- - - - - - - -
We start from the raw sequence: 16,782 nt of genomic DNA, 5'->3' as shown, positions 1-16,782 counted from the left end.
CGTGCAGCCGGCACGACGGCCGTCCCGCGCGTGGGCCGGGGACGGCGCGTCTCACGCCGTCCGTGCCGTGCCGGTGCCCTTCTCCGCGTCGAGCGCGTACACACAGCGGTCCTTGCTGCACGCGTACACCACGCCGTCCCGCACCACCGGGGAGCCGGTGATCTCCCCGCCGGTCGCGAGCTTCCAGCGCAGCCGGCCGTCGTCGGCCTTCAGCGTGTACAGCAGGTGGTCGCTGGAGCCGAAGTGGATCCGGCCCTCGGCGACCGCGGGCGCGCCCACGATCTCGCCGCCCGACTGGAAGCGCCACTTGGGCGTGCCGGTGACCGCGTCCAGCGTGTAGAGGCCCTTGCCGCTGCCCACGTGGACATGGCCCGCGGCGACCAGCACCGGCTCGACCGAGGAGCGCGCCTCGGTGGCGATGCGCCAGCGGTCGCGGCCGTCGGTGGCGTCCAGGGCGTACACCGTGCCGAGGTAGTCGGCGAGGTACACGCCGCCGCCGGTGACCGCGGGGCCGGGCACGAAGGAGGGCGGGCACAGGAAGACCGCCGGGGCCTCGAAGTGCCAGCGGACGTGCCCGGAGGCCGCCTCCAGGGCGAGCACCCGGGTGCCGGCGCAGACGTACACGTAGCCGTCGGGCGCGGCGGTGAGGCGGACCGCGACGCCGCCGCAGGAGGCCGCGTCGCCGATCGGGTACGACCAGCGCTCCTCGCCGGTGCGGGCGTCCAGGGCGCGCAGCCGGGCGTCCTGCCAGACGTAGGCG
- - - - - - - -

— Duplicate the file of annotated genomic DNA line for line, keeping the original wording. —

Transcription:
We start from the raw sequence: 16,782 nt of genomic DNA, 5'->3' as shown, positions 1-16,782 counted from the left end.
CGTGCAGCCGGCACGACGGCCGTCCCGCGCGTGGGCCGGGGACGGCGCGTCTCACGCCGTCCGTGCCGTGCCGGTGCCCTTCTCCGCGTCGAGCGCGTACACACAGCGGTCCTTGCTGCACGCGTACACCACGCCGTCCCGCACCACCGGGGAGCCGGTGATCTCCCCGCCGGTCGCGAGCTTCCAGCGCAGCCGGCCGTCGTCGGCCTTCAGCGTGTACAGCAGGTGGTCGCTGGAGCCGAAGTGGATCCGGCCCTCGGCGACCGCGGGCGCGCCCACGATCTCGCCGCCCGACTGGAAGCGCCACTTGGGCGTGCCGGTGACCGCGTCCAGCGTGTAGAGGCCCTTGCCGCTGCCCACGTGGACATGGCCCGCGGCGACCAGCACCGGCTCGACCGAGGAGCGCGCCTCGGTGGCGATGCGCCAGCGGTCGCGGCCGTCGGTGGCGTCCAGGGCGTACACCGTGCCGAGGTAGTCGGCGAGGTACACGCCGCCGCCGGTGACCGCGGGGCCGGGCACGAAGGAGGGCGGGCACAGGAAGACCGCCGGGGCCTCGAAGTGCCAGCGGACGTGCCCGGAGGCCGCCTCCAGGGCGAGCACCCGGGTGCCGGCGCAGACGTACACGTAGCCGTCGGGCGCGGCGGTGAGGCGGACCGCGACGCCGCCGCAGGAGGCCGCGTCGCCGATCGGGTACGACCAGCGCTCCTCGCCGGTGCGGGCGTCCAGGGCGCGCAGCCGGGCGTCCTGCCAGACGTAGGCG